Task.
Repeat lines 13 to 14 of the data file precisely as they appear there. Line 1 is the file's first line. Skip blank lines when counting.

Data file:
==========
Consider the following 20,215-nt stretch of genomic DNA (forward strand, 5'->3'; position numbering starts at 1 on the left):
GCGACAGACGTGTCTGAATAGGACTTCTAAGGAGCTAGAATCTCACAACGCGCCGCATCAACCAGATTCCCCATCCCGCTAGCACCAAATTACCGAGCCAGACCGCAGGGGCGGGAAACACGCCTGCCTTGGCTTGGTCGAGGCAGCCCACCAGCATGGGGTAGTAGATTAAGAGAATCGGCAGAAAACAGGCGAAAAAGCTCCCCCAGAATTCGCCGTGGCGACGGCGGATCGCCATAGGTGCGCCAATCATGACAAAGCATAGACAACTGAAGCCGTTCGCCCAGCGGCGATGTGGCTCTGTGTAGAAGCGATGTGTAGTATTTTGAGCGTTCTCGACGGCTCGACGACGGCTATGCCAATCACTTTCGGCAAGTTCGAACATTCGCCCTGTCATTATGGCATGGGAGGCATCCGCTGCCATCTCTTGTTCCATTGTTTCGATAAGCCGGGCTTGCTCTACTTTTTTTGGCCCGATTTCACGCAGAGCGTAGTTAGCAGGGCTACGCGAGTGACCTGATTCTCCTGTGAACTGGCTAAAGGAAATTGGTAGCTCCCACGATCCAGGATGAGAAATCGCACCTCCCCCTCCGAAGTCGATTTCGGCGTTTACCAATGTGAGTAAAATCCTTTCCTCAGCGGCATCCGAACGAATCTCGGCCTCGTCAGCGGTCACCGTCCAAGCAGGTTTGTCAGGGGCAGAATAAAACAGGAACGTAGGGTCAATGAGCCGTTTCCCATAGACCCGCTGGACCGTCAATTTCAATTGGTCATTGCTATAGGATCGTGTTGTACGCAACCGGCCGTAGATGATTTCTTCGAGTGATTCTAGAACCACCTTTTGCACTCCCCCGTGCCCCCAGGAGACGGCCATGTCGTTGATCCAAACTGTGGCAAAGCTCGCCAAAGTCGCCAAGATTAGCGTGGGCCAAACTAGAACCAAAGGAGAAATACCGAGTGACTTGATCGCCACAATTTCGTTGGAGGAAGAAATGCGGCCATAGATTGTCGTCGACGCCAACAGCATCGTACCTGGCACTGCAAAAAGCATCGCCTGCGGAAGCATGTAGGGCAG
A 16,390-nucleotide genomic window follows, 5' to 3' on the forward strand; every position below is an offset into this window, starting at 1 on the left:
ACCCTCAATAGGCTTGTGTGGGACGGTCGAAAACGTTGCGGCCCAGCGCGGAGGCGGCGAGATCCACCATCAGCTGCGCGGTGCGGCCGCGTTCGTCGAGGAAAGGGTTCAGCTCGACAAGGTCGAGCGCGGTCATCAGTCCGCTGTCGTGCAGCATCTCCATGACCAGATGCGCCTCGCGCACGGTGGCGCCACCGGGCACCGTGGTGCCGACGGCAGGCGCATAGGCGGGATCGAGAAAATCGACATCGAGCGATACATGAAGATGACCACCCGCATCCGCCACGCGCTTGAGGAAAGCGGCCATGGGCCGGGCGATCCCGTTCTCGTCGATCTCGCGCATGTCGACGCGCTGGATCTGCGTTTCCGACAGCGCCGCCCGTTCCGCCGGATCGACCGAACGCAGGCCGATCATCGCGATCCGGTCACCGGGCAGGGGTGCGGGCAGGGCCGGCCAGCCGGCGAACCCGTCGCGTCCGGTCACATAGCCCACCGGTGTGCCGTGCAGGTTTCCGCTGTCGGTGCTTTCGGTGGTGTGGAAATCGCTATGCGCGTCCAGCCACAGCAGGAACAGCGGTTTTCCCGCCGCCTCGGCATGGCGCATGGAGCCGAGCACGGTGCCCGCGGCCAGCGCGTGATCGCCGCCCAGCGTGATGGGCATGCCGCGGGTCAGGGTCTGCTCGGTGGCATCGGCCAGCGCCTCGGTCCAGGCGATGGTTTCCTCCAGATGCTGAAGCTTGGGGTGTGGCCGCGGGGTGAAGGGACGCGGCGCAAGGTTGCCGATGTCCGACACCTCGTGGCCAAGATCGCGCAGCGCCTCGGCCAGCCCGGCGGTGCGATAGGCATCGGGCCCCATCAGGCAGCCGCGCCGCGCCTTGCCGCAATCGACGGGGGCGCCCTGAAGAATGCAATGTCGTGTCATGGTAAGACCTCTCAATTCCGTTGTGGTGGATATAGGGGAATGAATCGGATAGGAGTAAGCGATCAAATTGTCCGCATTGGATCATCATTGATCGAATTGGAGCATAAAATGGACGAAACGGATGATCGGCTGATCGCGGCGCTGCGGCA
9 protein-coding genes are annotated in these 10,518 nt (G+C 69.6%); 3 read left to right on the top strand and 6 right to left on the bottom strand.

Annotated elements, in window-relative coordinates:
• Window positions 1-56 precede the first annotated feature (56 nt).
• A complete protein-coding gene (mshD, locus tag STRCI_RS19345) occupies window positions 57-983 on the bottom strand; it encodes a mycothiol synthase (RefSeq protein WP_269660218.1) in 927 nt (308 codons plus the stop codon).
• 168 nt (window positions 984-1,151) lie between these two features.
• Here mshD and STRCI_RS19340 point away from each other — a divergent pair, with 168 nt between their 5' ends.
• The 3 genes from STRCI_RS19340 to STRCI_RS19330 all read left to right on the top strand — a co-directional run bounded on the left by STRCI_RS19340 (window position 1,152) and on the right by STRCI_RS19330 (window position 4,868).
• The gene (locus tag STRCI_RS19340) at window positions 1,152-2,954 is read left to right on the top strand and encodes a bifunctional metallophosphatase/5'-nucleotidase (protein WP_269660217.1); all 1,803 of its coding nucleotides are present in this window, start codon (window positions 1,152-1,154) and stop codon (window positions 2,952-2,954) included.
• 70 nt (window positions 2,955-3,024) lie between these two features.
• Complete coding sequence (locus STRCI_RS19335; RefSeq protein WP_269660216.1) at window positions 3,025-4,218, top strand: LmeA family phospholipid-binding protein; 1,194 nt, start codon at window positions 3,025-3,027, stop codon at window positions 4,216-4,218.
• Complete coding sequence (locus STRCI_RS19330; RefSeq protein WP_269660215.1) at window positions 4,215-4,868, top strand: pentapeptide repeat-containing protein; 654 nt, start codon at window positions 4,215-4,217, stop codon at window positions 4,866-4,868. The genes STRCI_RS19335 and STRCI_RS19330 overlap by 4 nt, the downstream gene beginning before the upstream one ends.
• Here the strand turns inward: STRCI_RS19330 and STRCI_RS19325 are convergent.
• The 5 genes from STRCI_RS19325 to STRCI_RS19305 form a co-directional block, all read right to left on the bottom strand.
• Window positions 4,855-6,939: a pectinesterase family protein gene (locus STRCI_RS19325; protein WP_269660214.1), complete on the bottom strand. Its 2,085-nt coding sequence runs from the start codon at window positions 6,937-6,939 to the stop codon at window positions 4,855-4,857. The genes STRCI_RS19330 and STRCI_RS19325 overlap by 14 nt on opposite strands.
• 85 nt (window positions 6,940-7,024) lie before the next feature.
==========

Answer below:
• 70 nt (window positions 2,955-3,024) lie between these two features.
• Complete coding sequence (locus STRCI_RS19335; RefSeq protein WP_269660216.1) at window positions 3,025-4,218, top strand: LmeA family phospholipid-binding protein; 1,194 nt, start codon at window positions 3,025-3,027, stop codon at window positions 4,216-4,218.